The best musicians on earth are one of two things:

1 – Entirely unique.

2 – Extraordinarily good at what every one else is already doing.

What on earth does music – and jazz in particular – have to do with marketing?

Let’s start by listening to a bit of Charlie Parker, shall we?

Maybe more than any other type of music, jazz is a reflection and production of the environment it flourishes in.

It’s local culture, in audible form. 

Exceptional marketing is the same – the culture of your unique audience, in a format they identify strongly with.

Jazz is never based on a single musician. It’s a conversation that moves between individuals, occasionally pairs, sometimes everyone jamming together. The drummer may be an accompanist for most of the piece and then break out into his own riff on the larger piece of music while the other instruments play accompaniment or simply watch in awe.

My biggest breakthrough in the world of marketing occurred the day I realized this:

All marketing is a conversation between individuals.

The best brands and businesses on earth personify individuals intentionally, and form conversations with the people that can multiply their bottom line.

So… who’s in the conversation?

In Baldwin City, these are some of the obvious voices.

Some have digital platforms, some don’t. Each and every one of them has a voice.

Digital platforms – and truly all marketing efforts – are an extension of the person creating the marketing.

In our current world of social media, reality extends into the digital realm on a daily basis.

Your market – the people you want to influence to buy your product, attend your event, or understand your message – are online every single day.

They have questions and concerns you can address.

They want your unique voice, your personal riff on how to solve their needs.

And if you are present, you get the opportunity to take part in the dialogue.
Nearly everyone is already online these days, whether as a business, individual, nonprofit, or public entity.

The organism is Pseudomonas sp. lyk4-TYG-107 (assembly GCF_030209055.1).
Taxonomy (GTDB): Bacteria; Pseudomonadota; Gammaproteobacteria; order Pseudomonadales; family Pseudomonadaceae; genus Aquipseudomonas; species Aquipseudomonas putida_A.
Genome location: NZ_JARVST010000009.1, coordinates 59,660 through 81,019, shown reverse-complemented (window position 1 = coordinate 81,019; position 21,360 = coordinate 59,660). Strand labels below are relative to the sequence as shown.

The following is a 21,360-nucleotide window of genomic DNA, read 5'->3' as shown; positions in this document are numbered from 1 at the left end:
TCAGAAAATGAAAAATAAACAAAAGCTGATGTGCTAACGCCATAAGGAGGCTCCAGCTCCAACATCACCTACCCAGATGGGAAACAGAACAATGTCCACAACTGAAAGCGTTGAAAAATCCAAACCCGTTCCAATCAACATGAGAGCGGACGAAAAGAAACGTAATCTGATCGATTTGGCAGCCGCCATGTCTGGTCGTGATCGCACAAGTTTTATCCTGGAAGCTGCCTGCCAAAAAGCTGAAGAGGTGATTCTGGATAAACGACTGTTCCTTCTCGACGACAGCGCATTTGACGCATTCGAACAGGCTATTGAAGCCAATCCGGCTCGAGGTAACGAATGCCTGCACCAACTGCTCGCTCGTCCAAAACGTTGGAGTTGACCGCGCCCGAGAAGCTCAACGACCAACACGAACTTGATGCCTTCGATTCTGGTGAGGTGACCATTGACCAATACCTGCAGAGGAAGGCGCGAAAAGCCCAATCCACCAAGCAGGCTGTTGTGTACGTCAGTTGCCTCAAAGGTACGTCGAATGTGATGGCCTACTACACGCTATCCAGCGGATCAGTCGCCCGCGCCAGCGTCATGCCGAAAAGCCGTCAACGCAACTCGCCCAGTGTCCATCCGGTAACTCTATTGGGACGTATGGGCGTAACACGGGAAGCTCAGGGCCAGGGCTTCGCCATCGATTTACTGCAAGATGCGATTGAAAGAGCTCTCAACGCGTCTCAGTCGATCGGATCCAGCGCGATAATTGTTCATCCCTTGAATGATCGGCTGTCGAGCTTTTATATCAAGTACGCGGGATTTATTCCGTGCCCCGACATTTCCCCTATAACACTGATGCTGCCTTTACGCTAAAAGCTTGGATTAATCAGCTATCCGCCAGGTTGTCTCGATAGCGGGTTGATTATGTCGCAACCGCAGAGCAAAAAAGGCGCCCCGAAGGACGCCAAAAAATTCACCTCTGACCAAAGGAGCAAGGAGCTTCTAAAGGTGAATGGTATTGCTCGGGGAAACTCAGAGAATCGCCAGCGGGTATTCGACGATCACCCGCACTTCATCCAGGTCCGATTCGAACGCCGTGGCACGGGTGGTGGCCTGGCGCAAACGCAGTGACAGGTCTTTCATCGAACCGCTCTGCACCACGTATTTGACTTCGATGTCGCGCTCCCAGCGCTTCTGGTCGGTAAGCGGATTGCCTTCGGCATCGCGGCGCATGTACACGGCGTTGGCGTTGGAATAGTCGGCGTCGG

The club is free and open to those who wish to participate.

Where do I start?

Do I have to do everything??

What if I just pay for ads and skip the hard work of creating a conversation?

These are all real questions I hear on a regular basis. They’re valid.

The answers are not particularly simple, because marketing is unique (like jazz, remember?). Basically: It depends entirely on your audience.

Because running a business, selling a product, or distilling a message is first and foremost about understanding the people you want to reach.



Do you struggle with whether you should use social media for your business or even as personal brand building?

Here’s a chart that may help.

I say this often enough I should just record it and push play when needed:

People are already talking about things that matter to you or your business online.

Do you want to take part in that conversation?

Genuine, useful, rhythmic.

Take the time to figure out what makes your business unique, and don’t be afraid to be a little bit vulnerable online.

No one except your mom shows up at your gigs just to hear you show off, and no one online will follow you to hear you talk only about yourself.

They want you to address their needs and answer their questions.

Branding is the tone you choose to take that makes you unique.

It’s a full picture of your business or personal identity, expressed through words and visual cues.

Sure, a logo is probably part of it.

Your name, your space, and even the digital platforms you choose to use regularly are also part of your brand.

Once you’ve taken the time to understand the conversation and decide how you want to represent yourself, it’s time to have fun.

Throw yourself into dialogue with the people who matter most to you, and riff to your heart’s content.

Be genuine, and others will respect your voice.

So hey, Baldwin City? Let’s do this.

Let’s work together to promote Baldwin City as a whole.

Let’s build a conversation that is bigger and more exciting than any one of us, and represent local business, community, and culture.

We’re here to converse, not use a megaphone.